Hymenaea courbaril, Inga megacarpa, Hymenaea animifera, Stinking Toe, Jatoba, Coapinole, Courbaril

Hymenaea courbaril, Inga megacarpa, Hymenaea animifera

Stinking Toe, Jatoba, Coapinole, Courbaril
Family: Fabaceae
Subfamily: Caesalpinioideae
Origin: Central and South America
USDA Zone: 9-11?
USDA Plant Hardiness MapSmall tree 10-20 ftFull sunRegular waterEdible plantEthnomedical plant.
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Hymenaea courbaril, commonly known as Stinking Toe, is a small deciduous tree that typically grows between 10 to 20 feet in height and spread. The tree has a wide and spreading canopy, and it is frost hardy to at least the mid 30s F for a short time. However, when grown in pots in cold locations, they should be brought inside during cold months and put in a sunny and warm spot.

Stinking Toe thrives in full sun. For optimal growth, the tree prefers regular water, although some drought tolerance is possible. This plant can be grown in USDA Zone 9-11.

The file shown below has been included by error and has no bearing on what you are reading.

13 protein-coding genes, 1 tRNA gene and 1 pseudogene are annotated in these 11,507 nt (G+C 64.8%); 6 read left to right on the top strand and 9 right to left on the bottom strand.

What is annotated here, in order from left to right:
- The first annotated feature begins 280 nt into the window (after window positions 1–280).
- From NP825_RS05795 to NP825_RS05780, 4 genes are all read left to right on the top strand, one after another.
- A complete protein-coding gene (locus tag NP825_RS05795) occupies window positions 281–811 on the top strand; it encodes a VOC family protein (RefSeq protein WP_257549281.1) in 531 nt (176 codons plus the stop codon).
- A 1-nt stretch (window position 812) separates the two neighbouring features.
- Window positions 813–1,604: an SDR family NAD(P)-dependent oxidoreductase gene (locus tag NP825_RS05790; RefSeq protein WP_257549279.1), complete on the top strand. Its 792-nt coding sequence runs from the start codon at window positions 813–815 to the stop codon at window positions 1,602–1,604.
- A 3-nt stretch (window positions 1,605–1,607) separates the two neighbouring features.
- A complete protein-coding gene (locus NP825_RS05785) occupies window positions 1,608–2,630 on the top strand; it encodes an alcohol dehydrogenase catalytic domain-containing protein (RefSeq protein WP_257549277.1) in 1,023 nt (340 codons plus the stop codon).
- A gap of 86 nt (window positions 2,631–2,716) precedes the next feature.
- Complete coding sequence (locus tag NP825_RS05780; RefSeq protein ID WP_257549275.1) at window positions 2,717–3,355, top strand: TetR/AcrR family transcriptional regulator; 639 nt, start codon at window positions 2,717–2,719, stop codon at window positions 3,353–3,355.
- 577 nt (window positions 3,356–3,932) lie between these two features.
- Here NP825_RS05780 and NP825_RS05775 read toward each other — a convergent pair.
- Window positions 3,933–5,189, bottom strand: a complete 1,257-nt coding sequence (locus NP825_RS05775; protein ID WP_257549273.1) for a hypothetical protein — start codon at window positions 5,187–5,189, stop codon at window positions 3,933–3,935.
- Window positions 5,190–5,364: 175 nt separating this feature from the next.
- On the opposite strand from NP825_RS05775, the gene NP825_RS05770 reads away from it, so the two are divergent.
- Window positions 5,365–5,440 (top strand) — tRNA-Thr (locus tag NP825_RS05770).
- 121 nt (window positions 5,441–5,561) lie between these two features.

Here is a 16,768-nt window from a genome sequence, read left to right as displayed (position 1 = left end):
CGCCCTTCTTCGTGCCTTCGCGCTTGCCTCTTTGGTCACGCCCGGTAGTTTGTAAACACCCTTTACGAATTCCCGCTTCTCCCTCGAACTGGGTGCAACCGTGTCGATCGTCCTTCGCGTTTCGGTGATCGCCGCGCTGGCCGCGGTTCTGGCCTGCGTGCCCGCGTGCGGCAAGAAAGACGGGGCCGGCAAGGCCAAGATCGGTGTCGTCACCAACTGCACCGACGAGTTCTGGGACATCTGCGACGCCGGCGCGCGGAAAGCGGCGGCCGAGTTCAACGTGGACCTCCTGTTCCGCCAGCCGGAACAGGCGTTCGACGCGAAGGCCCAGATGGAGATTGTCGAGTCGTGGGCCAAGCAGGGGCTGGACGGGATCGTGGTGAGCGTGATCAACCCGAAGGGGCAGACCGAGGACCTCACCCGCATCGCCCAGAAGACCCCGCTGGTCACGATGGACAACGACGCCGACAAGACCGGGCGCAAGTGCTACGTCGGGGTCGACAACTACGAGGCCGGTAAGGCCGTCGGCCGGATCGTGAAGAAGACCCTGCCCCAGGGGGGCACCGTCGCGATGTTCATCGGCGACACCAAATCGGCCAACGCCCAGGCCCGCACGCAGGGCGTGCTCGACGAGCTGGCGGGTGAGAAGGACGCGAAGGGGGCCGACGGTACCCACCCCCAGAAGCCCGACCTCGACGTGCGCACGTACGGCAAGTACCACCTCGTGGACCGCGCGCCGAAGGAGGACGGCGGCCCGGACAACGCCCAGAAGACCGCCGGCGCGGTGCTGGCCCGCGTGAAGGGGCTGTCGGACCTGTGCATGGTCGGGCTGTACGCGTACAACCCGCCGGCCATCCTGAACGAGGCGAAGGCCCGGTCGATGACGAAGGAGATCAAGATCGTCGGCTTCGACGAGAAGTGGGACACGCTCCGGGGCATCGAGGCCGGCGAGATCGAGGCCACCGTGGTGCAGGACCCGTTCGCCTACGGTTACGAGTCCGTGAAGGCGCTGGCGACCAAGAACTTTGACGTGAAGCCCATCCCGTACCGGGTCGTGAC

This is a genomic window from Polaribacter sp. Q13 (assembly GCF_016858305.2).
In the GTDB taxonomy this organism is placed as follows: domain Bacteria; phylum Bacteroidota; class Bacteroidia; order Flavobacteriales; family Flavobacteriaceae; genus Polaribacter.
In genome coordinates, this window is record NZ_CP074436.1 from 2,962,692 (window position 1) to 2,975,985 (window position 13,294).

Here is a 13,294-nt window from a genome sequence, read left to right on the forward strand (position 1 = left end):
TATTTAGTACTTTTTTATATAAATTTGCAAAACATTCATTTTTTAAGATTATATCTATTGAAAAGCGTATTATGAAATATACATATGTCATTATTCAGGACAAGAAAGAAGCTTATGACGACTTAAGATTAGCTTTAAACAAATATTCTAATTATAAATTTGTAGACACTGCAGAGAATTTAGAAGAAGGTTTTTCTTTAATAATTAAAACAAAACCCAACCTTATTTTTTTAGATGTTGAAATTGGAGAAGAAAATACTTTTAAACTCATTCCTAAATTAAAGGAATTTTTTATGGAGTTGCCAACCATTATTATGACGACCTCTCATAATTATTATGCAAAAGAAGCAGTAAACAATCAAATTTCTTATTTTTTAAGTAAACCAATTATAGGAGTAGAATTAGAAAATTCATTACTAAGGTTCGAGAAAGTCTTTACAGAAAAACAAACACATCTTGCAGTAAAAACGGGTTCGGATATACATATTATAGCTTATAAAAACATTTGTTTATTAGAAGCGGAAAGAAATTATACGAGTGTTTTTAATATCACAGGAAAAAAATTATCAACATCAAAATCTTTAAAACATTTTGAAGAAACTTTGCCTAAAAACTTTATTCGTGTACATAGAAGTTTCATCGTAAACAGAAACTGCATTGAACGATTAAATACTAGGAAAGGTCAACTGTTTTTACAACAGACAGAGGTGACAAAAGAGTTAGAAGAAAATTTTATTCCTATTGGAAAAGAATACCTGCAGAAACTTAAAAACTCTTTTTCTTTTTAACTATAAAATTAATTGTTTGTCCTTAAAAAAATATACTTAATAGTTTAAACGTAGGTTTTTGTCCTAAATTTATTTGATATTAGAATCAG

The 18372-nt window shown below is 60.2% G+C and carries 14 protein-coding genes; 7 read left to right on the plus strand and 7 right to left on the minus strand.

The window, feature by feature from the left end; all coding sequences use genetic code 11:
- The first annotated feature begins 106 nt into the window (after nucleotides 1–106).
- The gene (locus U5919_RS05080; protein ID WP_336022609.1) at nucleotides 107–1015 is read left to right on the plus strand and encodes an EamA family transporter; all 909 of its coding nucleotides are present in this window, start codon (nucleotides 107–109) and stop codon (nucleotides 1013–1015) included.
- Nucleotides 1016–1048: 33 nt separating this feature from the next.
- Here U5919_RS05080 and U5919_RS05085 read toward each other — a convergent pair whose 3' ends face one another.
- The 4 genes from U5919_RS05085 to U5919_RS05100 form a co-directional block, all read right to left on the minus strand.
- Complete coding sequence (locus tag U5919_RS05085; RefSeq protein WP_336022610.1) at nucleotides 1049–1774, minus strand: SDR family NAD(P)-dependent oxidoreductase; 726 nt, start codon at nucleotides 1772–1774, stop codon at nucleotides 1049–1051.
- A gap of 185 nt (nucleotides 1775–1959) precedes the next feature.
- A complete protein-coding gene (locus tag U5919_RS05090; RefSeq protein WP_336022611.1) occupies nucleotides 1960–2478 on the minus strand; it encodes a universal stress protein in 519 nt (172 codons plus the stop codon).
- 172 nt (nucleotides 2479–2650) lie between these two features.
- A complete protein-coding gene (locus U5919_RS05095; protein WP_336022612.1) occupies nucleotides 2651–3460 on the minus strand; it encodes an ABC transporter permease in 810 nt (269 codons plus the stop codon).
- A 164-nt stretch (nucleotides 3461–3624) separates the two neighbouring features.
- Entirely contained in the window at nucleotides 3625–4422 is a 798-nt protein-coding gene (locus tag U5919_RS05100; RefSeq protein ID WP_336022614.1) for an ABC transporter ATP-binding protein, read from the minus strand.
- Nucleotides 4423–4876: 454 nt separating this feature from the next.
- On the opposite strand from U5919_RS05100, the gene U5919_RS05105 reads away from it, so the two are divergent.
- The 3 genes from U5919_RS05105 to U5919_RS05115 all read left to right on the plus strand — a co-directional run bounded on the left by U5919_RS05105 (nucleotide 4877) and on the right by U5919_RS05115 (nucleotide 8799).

The plant produces fruit when mature. The fruit is eagerly sought out by wildlife and is also edible by humans. It has many health benefits attributed to it, such as reduced inflammation and improved digestion. A mature Stinking Toe can produce between 20 and 40 fruits per season.

The plant derives its name "Stinking Toe" because its seedpods look like big, fat toes and are said to smell like smelly feet or toes. Despite the name, the fruit is delicious, and the pulp of Stinking Toe is sweet-tasting and can be eaten fresh or made into a beverage. The plant also has many uses in folk medicine, ranging from alleviating headaches to treating gout.

The white flowers are pollinated by bats. Moreover, the plant produces usable copal resins, mostly underground and at the base of the tree. The orange sticky gum of the plant converts to amber, but this process takes millions of years. As a result, this forms a hard polymer that is resistant to natural decay processes.

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